Oclaro Inc

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Oclaro Inc Has a Wonderful Opportunity in the Data and Speed Revolution

Date Published:
Written by Ophir Gottlieb

This is a snippet from a CML Pro dossier published on June 8th, 2107.

Today we are adding Oclaro Inc (NASDAQ:OCLR) to our 'Companies to Watch' list, with an eye on adding it to Top Picks if the company can execute and address the risks we will discuss below.

As always, before we discuss any company, we first discuss the themes and markets it is pursuing.

Oclaro fits into a very similar space as another Spotlight Top Pick for CML Pro, and that means we start with data, speed, bandwidth, and the cloud.

Demand for bandwidth and low latency in the core network continues to explode, with video services, cloud computing, voice over IP and social media driving more network traffic.

As the company puts it, with the explosive growth of internet traffic, the amount of data generated in a single day has reached exabyte levels (1 exabyte = 1 billion gigabytes). Today, billions of dollars are invested annually by data service providers as well as other enterprises for building data centers to store and process unprecedented volumes of data known as "Big Data."

Borrowing from our dossiers surrounding two of our Spotlight Top Picks, this is how we try make the revolution that is data explosion feel like something understandable.

A revolution has been brewing in the Telecom and Datacom worlds. That revolution is speed. The speed at which data and telecom can move -- to our homes, to the cloud for enterprises, from our IoT gadgets, for our streaming video and for the world's data to build artificial intelligence.

The cloud is, generally speaking, just a cluster of computers and hardware sharing resources to power the Internet, apps, video, IoT and anything else that is connected and has data. I always search for the best way to demonstrate the explosion that is coming in data.

Here's a chart that illustrates traffic growth on mobile alone:

The growth in traffic increasing 1,000% in six years. But here's how that translates into data.

In 2012 the Library of Congress estimated that all printed, audio, and video material came in at 3 to 20 petabytes. That means that one exabyte could hold a hundred thousand times the printed, audio and video material, or 500 to 3000 times all content of the Library of Congress.

By 2021, global traffic alone will generate 49 exabytes... per month.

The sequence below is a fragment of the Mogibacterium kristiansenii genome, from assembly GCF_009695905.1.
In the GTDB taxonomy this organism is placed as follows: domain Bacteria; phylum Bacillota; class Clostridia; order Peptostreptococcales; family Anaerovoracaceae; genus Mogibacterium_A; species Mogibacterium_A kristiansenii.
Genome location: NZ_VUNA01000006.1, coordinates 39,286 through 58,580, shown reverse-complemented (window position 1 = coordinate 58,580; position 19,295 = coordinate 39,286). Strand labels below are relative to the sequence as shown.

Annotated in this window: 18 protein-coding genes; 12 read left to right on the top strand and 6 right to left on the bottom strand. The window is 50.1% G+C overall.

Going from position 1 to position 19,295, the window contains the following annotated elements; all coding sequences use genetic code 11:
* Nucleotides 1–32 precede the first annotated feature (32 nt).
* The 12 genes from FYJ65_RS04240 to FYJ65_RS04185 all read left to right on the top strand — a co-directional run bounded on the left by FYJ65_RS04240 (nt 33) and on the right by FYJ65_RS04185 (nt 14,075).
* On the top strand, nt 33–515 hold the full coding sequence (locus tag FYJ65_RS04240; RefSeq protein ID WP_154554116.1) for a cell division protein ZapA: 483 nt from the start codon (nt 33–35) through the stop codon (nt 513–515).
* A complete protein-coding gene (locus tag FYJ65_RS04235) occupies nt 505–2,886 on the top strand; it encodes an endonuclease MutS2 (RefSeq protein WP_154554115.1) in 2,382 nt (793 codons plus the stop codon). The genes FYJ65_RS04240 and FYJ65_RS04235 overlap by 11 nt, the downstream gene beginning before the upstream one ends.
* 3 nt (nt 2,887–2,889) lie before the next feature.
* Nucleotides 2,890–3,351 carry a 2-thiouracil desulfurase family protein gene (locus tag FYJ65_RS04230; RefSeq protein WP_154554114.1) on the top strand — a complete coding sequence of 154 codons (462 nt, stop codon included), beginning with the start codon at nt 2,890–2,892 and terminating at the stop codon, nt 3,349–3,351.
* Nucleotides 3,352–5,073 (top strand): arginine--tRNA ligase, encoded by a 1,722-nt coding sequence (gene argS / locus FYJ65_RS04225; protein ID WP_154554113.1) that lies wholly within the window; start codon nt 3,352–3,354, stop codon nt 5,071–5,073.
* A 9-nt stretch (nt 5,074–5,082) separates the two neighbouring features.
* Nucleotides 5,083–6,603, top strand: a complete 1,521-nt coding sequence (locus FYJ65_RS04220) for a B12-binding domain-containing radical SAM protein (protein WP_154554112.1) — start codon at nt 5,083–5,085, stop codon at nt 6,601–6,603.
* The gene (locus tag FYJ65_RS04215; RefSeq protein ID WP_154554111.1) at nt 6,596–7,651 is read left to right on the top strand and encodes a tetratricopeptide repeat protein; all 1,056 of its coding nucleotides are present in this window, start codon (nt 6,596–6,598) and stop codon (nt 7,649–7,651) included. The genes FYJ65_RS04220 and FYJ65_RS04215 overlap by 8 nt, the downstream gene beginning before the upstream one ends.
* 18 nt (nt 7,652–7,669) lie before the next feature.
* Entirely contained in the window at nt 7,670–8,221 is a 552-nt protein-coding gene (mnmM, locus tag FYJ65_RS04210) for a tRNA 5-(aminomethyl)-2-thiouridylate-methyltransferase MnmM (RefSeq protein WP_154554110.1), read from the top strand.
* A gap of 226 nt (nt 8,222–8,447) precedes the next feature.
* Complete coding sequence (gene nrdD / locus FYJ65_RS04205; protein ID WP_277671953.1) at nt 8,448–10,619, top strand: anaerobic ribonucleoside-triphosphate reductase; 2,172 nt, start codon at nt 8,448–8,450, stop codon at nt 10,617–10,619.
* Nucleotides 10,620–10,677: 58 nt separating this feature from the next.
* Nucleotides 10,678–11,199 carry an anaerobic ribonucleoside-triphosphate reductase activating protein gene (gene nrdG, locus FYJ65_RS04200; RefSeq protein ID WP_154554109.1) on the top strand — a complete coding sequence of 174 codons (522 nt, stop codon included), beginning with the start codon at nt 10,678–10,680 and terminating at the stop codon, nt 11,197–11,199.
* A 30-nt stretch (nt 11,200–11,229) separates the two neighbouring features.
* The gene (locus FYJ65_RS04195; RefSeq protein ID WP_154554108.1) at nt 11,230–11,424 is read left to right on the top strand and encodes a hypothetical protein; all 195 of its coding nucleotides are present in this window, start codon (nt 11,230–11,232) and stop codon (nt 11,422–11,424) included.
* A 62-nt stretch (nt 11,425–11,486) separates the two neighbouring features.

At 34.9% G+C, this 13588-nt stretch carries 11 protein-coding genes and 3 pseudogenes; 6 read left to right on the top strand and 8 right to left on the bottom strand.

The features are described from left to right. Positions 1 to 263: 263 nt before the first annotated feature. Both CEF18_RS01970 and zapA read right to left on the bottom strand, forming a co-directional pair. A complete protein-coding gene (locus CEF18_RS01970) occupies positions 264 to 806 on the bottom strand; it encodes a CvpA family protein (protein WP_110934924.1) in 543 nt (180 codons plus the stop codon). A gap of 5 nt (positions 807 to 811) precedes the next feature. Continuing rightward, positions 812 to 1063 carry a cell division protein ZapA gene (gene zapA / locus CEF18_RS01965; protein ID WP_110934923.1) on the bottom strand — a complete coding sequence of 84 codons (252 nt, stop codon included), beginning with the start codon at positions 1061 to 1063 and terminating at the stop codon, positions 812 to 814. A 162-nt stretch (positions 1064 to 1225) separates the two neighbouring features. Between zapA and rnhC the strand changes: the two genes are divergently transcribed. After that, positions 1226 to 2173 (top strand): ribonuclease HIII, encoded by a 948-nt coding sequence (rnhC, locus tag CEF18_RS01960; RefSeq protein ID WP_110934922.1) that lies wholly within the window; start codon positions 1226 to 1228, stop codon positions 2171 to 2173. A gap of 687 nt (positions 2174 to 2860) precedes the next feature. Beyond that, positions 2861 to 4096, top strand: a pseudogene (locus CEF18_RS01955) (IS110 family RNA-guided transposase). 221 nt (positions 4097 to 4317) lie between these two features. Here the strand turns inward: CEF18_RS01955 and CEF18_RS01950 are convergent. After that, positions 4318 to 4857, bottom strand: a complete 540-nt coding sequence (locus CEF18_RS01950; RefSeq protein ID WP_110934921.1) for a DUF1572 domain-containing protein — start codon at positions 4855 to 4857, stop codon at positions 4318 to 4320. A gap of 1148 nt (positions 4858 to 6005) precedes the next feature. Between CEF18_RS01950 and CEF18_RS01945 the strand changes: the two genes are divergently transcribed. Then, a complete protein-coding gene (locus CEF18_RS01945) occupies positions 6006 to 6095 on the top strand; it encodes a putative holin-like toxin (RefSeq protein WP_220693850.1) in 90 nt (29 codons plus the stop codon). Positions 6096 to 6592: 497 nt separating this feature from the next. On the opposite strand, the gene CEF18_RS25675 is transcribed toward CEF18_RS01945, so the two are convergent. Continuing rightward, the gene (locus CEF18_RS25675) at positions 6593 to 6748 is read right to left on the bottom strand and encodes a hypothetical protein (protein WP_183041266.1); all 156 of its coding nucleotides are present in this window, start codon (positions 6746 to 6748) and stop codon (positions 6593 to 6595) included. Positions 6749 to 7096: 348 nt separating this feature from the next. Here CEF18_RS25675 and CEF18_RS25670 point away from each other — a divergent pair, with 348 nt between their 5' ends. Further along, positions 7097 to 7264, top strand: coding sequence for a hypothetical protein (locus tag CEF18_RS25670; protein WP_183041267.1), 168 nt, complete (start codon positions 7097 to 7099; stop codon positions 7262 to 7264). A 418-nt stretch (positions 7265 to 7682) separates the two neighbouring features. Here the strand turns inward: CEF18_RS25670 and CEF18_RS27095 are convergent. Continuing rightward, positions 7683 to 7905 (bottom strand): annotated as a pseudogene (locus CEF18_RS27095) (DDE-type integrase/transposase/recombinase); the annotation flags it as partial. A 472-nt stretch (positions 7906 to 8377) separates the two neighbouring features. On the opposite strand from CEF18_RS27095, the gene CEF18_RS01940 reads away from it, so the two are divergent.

That means that data that is the size of 14,700,000% of all the printed, audio and video material of all-time will be generated in a month on just mobile devices. Yeah, that's just mobile and every month. And if we take that even further out, to say, 2025, the numbers reach billions of percent a day.

This is the guts of technology and there will be winners.

More Data
Those words and that chart are hardly enough to encapsulate the data revolution, so we go further.

Now we turn more broadly to mobile smartphone subscription growth projections:

I know this seems like it flies in the face of everything you've read from the main stream media, but, the main stream media often has no idea what it's talking about. In fact, it's that reality that likely led you to CML Pro.

So, to be clear, projections call for nearly 75% growth in mobile subscriptions within six-years. Another easy way to look at this is to simply go year-by-year and examine mobile broadband subscriptions by region, by year:

More broadband mobile subscriptions mean more mobile devices and more mobile data usage. Check out this next chart for data usage per smartphone:

Keep in mind, that is per smartphone, so it's not just data consumption rising due to more subscriptions, but rather each subscription in and of itself is going to show massive growth.

Further, projections tell us that 80% of all our content consumption by 2020 will be video.

That is 50% year-over-year compounded annual growth for six straight years for video data traffic. That translates into over 1,100% growth in six years. All of this information we just looked at is predicated on something very big - it is the next generation (often time called 'G') of mobile networks.

Alright, this is what we mean by "Big Data" and the data revolution. Now let's talk about how this data gets processed.

Again, we turn to Oclaro's publications for much of this:

Processing Big Data requires the massive parallelism of Cloud Computing, where the computation core is the network of servers in a data center. A "Mega" Data Center can house over 100,000 servers, all of which are inter-linked to function as a flexible, parallel computation engine.

To realize efficient and powerful computing, interconnects between servers and switches must operate continuously at high speeds (40G-100G); negligible latency; low power; and over long distances. These features must be realized in a highly reliable, low cost product.

Optical fiber interconnects are the only way to meet such requirements. Oclaro has developed the world-leading InP optical devices technology that enables high speed optical interconnects.

The company's vertically integrated transceivers are a critical piece of the modern data center infrastructure and continue to give the edge needed by both cloud service providers and general enterprises to succeed in the age of Big Data.

This is the world we are living in with Oclaro, now let's talk abut the company.

Oclaro Inc is a provider of optical components, modules and subsystems for the core optical transport, service provider, enterprise and data center markets. The Company provides various solutions for optical networks and interconnects driving the next wave of streaming video, cloud computing, application virtualization and other bandwidth-intensive and high-speed applications.

Before we turn to detailed successes, failures and risks, we can start with the financials and how two charts have turned this into a CML Pro company to watch, and two other charts are equally important.

We start with revenue (TTM):

Revenue (TTM) has increased for seven consecutive quarters which triggers a "trend." Revenue has now reached $577 million compared to last year when it was $365 million, which is a 58.1% one‑year change.

But, this is not one of the two charts that compelled us to discuss the company.

Next we turn to gross margin%.

Gross margin % for OCLR is 37.1%, up from 25.2% last year, which is a 47% one‑year rise. When dealing with companies that have hardware and services, we pay special attention to gross margins. If the measure is decreasing, we're looking at a company with weakening pricing strength -- that means competition is coming.

With Oclaro, we see the opposite. We'll discuss why this is happening in the rest of this dossier. But, this too is not one of the charts that compelled us to write about the company today.

Why Now?
These are the two "why now" charts. We start with net income (TTM) , which is a fancy way of saying after tax profit: